The world of Harry Potter is one that is rich, complex, and detailed. J.K. Rowling made it that way, because that is what J.K. Rowling does. Arguably, one of the greatest strengths of the original seven book series is how totally immersive it is. You can lose yourself completely in Hogwarts, or Wizarding London, or Hogsmeade. It seems to be a big part of the reason so many of us love the books as much as we do. It’s to the point where American muggles in their twenties and thirties strongly identify with the Hogwarts house they know they would have been sorted into. (Myself, I’m a Ravenclaw, though I have great admiration for Hufflepuff House and often wish desperately that I could be a Hufflepuff. It’s just not meant to be, don’t try to comfort me…)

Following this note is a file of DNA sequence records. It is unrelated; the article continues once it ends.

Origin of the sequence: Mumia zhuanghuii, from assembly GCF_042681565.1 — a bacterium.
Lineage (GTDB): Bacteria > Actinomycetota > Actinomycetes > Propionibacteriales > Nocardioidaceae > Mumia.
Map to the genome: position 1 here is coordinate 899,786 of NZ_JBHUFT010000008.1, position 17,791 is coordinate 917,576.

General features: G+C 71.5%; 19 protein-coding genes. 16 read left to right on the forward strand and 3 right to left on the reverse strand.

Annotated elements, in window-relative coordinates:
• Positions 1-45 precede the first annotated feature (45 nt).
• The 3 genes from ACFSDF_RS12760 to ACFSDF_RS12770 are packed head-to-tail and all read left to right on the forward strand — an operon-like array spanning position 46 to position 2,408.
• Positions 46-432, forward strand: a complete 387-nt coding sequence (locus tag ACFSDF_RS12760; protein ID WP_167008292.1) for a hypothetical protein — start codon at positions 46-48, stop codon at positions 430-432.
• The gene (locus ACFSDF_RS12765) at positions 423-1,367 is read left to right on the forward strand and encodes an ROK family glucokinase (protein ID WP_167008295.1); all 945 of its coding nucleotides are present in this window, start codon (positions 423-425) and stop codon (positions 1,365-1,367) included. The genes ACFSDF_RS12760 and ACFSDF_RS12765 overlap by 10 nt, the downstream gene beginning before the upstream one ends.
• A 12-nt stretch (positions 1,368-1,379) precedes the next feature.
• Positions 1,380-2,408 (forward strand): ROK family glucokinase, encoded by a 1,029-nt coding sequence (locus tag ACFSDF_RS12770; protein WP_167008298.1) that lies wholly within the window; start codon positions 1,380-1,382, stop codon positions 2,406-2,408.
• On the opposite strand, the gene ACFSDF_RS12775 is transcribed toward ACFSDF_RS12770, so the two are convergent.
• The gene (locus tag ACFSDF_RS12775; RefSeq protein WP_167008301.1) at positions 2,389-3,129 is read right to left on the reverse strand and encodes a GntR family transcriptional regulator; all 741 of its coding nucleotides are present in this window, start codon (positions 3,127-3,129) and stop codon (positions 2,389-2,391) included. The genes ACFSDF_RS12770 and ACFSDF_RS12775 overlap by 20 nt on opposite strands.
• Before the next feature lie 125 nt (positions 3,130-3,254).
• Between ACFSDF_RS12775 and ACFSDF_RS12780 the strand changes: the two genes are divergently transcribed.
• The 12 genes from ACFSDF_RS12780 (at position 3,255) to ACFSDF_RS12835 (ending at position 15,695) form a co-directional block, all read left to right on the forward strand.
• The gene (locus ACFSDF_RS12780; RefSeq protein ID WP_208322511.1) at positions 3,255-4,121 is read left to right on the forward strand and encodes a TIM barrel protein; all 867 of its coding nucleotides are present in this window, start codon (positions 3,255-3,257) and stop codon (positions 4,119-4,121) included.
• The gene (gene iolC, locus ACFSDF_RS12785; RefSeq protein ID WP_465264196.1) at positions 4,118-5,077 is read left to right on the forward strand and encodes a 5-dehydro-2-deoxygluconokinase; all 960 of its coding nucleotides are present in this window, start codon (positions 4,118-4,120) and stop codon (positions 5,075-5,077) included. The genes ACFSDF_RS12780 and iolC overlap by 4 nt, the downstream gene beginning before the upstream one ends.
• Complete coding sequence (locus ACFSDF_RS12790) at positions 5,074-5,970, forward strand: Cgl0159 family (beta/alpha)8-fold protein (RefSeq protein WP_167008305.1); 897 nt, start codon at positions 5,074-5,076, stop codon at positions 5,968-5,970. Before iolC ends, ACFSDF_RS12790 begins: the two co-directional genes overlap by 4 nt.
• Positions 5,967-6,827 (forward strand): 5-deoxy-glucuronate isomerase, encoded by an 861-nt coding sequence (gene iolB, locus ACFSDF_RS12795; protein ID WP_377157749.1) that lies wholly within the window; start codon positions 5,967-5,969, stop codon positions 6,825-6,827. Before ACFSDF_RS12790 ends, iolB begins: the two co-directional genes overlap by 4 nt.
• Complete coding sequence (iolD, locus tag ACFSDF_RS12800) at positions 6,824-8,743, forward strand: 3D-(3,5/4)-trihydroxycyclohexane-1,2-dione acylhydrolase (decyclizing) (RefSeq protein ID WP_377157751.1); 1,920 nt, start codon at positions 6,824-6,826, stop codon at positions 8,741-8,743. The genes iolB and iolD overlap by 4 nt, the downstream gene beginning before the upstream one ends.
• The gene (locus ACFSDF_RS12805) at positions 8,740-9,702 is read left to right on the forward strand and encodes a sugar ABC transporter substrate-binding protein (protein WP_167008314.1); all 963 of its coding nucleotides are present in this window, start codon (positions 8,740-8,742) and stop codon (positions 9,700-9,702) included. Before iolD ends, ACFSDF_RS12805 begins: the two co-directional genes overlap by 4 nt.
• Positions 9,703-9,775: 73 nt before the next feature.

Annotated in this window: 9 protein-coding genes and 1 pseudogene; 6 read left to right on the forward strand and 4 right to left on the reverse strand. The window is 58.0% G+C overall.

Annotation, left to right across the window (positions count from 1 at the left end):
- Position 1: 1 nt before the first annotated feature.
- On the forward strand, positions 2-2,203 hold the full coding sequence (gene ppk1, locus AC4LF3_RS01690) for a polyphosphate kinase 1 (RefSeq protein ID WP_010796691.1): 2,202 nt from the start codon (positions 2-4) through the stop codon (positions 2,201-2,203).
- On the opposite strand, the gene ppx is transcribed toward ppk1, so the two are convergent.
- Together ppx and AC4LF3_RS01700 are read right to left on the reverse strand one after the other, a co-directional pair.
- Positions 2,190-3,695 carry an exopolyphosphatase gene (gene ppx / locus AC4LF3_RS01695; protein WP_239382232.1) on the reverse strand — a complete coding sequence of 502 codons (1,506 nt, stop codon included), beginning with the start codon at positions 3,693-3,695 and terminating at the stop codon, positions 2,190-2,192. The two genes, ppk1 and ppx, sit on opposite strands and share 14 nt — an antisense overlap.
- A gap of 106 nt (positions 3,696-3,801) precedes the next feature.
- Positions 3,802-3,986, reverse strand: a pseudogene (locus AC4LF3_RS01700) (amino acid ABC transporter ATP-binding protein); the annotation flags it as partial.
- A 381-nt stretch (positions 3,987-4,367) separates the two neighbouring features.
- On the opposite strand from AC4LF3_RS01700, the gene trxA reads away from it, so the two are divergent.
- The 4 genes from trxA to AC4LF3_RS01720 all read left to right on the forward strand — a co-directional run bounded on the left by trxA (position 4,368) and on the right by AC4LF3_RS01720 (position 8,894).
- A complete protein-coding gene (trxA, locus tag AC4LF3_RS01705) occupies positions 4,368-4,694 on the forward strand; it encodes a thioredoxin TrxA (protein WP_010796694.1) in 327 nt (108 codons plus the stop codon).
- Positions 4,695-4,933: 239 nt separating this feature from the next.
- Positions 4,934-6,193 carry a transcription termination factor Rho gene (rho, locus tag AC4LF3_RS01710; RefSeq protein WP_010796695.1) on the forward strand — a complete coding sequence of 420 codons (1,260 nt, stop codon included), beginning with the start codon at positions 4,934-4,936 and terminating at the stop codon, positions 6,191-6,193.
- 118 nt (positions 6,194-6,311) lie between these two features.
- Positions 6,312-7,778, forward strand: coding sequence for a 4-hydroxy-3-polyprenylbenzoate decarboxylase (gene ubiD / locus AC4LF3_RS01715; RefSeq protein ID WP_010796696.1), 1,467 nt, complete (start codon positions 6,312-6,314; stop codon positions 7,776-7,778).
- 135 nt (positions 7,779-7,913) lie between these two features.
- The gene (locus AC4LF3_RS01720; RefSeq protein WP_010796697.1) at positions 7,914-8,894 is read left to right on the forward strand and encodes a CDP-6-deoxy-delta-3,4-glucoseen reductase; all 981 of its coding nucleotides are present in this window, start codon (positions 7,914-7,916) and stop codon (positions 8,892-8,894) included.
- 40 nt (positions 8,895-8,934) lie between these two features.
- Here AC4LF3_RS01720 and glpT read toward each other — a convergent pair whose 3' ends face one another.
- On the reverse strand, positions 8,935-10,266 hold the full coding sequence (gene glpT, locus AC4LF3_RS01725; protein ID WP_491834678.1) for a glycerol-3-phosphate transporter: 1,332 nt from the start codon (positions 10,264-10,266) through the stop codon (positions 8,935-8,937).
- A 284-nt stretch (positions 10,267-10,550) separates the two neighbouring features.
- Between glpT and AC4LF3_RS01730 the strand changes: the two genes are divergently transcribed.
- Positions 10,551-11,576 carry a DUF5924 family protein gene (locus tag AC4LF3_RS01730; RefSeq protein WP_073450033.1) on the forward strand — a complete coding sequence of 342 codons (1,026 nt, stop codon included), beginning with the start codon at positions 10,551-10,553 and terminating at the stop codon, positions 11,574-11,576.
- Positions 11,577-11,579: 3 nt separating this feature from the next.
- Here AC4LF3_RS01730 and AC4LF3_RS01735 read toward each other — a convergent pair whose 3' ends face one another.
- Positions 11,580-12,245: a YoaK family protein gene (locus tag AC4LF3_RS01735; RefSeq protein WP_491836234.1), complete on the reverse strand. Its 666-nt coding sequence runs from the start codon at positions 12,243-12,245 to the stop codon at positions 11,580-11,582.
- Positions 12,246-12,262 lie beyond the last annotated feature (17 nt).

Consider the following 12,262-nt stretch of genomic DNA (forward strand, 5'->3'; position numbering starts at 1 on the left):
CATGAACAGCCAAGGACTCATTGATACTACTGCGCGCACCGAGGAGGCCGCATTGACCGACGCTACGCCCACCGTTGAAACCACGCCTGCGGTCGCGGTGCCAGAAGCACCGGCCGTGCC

But once you really start digging into this incredibly detailed world, it’s hard to escape the feeling that there is something going on at Gringotts Wizarding Bank. That is, the problem may not even be rooted within the bank itself, but something is certainly amiss in the wizarding economy of London. For reasons impossible to fully understand, magical currency is quickly losing value, and things don’t look good.